In what way a creative writer should be held responsible? Bankimchandra was among the first batch of graduates from Calcutta University. Soon after he had securred his BA, he was appointed as Deputy Magistrate, and eventually became a Deputy Collector. In his work, he had ready access to old papers and gazettes, and came across the documents related to the mutiny of Sanyasis (saints) in Dhaka, North Bengal, Nepal, Tarai, Dinajpur, Rangpur, and Purniya during the period from 1763 to 1780. He decided to write a novel, Anandmath, based on the heroic deeds of these sanyasis. In his youth, he had witnessed the unsuccessful mutiny of 1857. Around 1870, the British rulers were trying hard to force their anthem, God Save the Queen, on Indians. This made a deep impact on Bankimchandra?s sensitive mind, and he wrote Bande Mataram in one sitting, in a mood that must be called transcendental. He wrote the song as a prayer in which the nation 'Bharat' was described as 'The Mother'. The song was later included in his novel Anandmath, which was published serially in his magazine Bangdarshan during 1880-1882. The song was heavily criticized by his friends, and also by his daughter, for the words were difficult to pronounce, and the song comprised of a mixture of Bengali and Sanskrit words. He argued that he wrote it spontaneously to express his emotions and thoughts without caring for its future. However, like a prophet, he said, "I may not live to see its popularity, but this song will be sung by every Indian like a Ved Mantra." And that is exactly what happened after the partition of Bengal in 1905.
The Vandematarm policy becam exposed once again whent the Union Human Resource Minister Arjun singh requested that all the concerning authorities of the States should be directed to celebrate Vandemataram centenary on September 7, triggering a controversy. Even Congress-ruled states made the singing optional after protests by Muslim groups. Bjp ruled states, however celebrated the false centinary with much more pomp and pride. Sangh Parivar mad an issue of it and further launched a misinformation campaaign making doubtful the muslim integrity and its patriotism. Strange enoough so called U.P. Government led by prominent seculr politician Mulaym singh Yadav, on its behalf, directed the Secretaries of the Departments of Primary, Secondary, Higher, Information and Technical Education to take necessary action in this regard.On the other hand, In a virtual snub to Union Human Resource Development Minister Arjun Singh, the Congress said on Sunday, 10 th september that it was wrong to say that September 7 was the date when Vande Mataram was accepted as the national song 100 years ago. With the Bharatiya Janata Party attacking Congress chief Sonia Gandhi for not participating in an event to mark the 'centenary' of the song last week, the party said the date chosen for the celebrations was historically incorrect and it did not 'want to make it a historic date'. Congress general secretary Janardhan Dwivedi told reporters that Shashi Bhushan, a former party MP who came up with the idea of commemorating the song's centenary on September 7, had admitted to media that he had made a mistake.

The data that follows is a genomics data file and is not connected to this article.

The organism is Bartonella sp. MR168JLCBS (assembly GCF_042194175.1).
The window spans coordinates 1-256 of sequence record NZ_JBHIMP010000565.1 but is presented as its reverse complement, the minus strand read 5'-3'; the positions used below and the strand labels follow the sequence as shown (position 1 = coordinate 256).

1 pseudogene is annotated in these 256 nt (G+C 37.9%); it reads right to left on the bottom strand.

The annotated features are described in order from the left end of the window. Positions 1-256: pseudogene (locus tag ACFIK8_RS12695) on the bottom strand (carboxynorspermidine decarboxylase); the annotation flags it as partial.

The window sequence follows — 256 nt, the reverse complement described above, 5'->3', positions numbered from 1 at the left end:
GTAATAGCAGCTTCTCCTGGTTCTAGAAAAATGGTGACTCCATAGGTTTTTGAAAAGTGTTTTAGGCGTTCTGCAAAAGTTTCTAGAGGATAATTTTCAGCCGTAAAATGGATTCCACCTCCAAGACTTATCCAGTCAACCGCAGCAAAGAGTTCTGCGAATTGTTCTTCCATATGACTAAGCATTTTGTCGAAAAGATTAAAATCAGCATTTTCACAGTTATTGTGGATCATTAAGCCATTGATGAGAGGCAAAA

Arjun Singh, while citing the brief history of Vande Mataram, said that Bankim Chandra Chatterjee wrote the song in 1876 and Sri Rabindranath Tagore recited it for the first time during the Congress session at Bombay in 1896. It was during the movement against the Partition of Bengal (Bang Bhang Andolan) in the year 1905 that 'Vande Mataram' became the battle song in the fight against imperialism. It was adopted as a National Song at the Varanasi session of AICC on September 7, 1905.
We all know that Bankimchandra Chatterjee (1838-94) wrote his famous song Bande Mataram at his residence in Kantalpada, in Naihati village, which is just a few miles away from Calcutta. The song is now 125 years old. It is probably the only Indian song that is still widely popular all over India, and musicians still want to sing it again and again, and keep composing new tunes for it. During this year of celebrations, a book in Marathi, Vande Mataram: Ek Shodh by Mr Milind Sabnis, was published in Pune. This is a carefully researched monograph, which should be translated into Hindi and English soon. This year, an edited Hindi version of Bankimchandra?s novel, Anandmath was published in Mumbai. A few audio/video albums featuring Bande Mataram have been released in the last five years. "The Society of Indian Record Collectors," a Mumbai-based organization, has traced about one hundred different versions of Vande Mataram recorded over the last hundred years. These versions vary from the voices of Rabindranath Tagore to that of A R Rahman. Based on available recordings, an attempt has been made to note the musical aspects of this evergreen song.